The Magnificent 100: They Don't Pick 'Em Like They Used To

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The American Film Institute's 1,500-member panel got one thing right: "Citizen Kane" is the best movie of all time.

But the rest of the list -- a 100-movie ranking of the best movies of the last 100 years -- well, that's up for grabs. Certainly TIME film critic Richard Schickel, who produced the television series attendant to the AFI's poll and who himself received a ballot, sees in the selections a distict bias toward the shiny and new.

"People's memory of film is starting to fail them," he says. "I got a ballot, as did a lot of top film critics, but the majority of the voters were Hollywood producers, directors and executives" -- not to mention Bill Clinton and Al Gore. "We weren't enough to carry the day."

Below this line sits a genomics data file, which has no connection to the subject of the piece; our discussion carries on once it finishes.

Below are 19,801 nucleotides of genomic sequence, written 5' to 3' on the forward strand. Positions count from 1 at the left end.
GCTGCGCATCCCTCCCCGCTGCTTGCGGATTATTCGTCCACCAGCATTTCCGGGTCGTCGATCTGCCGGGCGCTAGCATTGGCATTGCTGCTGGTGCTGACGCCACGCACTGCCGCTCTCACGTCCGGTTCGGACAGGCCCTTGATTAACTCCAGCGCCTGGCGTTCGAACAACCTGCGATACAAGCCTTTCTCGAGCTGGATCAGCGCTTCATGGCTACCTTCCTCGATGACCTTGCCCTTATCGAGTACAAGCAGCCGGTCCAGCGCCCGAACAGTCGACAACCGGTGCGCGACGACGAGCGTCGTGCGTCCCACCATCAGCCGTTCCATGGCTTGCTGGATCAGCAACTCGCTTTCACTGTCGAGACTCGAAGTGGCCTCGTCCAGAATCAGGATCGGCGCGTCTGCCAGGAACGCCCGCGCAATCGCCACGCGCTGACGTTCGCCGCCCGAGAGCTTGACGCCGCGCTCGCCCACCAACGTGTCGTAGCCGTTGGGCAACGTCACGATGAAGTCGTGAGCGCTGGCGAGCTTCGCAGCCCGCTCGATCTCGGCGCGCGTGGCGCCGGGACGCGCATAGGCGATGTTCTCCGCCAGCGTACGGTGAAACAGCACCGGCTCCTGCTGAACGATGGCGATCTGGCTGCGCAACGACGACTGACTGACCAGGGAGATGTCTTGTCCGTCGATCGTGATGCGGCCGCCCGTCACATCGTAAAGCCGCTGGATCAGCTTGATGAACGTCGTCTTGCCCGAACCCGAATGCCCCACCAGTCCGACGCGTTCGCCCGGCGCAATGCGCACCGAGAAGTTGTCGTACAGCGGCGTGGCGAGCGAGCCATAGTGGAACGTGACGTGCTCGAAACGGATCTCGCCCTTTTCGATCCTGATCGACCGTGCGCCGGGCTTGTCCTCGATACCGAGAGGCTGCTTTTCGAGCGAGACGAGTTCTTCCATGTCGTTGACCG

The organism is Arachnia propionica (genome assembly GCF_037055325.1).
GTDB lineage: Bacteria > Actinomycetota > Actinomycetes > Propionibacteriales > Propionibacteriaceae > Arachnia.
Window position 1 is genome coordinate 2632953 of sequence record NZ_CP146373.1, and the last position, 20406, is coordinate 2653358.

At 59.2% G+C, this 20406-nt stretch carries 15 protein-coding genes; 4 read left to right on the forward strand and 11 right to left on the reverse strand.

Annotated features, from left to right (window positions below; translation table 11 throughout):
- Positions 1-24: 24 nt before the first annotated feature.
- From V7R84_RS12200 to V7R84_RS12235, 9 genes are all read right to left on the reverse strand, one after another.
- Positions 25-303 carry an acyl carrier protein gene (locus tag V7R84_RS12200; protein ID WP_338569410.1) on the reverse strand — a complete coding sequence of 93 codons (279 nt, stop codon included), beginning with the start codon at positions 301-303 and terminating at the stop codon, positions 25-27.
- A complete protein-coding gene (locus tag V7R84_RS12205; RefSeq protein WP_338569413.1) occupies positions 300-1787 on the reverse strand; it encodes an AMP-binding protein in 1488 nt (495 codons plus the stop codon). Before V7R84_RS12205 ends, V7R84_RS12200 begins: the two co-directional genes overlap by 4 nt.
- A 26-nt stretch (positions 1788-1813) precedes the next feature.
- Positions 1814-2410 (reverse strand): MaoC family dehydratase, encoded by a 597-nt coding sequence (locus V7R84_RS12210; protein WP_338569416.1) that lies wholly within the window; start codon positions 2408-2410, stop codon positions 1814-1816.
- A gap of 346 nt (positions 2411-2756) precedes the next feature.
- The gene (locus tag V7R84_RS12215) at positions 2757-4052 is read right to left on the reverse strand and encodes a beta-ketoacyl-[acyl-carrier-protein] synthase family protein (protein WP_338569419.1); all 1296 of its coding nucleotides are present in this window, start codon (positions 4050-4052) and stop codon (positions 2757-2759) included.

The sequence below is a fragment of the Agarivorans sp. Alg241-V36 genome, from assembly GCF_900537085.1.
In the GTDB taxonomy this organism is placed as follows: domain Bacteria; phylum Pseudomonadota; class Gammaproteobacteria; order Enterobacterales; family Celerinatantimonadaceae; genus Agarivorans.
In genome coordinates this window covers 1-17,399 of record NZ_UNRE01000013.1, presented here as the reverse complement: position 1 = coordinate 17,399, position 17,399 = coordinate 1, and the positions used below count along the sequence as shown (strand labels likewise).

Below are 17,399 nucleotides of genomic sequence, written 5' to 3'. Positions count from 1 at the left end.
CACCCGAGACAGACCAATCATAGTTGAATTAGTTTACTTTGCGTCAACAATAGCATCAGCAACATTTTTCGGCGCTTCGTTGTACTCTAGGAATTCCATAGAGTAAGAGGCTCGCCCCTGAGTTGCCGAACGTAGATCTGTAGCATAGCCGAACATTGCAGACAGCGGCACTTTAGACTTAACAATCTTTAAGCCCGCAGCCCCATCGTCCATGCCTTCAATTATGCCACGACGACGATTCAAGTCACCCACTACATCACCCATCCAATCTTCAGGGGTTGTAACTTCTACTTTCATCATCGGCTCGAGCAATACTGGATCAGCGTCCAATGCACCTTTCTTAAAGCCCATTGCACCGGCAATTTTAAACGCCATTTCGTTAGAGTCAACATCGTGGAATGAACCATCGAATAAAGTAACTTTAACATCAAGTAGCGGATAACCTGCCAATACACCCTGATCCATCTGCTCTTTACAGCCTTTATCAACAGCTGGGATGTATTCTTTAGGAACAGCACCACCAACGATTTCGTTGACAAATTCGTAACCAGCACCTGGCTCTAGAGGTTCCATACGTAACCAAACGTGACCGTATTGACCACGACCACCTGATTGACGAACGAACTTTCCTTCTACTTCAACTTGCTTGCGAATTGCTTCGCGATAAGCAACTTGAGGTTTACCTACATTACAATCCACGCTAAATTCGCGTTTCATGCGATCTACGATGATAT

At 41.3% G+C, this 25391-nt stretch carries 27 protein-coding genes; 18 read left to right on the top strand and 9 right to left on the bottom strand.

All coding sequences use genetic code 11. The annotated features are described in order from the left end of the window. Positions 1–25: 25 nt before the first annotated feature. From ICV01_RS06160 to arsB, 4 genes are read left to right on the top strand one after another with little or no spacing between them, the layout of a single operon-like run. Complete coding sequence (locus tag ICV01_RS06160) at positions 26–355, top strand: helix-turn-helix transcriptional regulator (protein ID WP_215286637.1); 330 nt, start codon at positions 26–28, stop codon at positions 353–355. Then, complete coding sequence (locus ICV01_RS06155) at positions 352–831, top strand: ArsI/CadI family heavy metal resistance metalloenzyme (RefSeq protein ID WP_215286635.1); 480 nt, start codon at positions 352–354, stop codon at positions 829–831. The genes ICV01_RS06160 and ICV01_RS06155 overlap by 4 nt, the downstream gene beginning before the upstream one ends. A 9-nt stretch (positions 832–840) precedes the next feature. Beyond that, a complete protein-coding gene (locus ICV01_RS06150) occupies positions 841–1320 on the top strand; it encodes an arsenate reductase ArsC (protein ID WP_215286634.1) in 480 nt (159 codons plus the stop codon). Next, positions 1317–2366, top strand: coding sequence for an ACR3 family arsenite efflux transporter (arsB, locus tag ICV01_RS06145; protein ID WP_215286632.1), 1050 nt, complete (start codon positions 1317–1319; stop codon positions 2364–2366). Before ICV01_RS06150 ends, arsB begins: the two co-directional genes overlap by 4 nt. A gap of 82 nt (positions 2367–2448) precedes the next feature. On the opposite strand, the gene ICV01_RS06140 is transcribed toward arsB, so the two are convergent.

Schickel admits he's quibbling. "About 75 or 80 of my choices made that list. And that's probably true for most of the ballots." Which means it's the last 20 or so that everybody's arguing about. And that's exactly the point, says Schickel: "Given the problem of Hollywood's shrinking attention span, anything that gets people talking about the past is a good thing."

The 10-episode series begins airing Tuesday night on TNT, with a new episode every Tuesday thereafter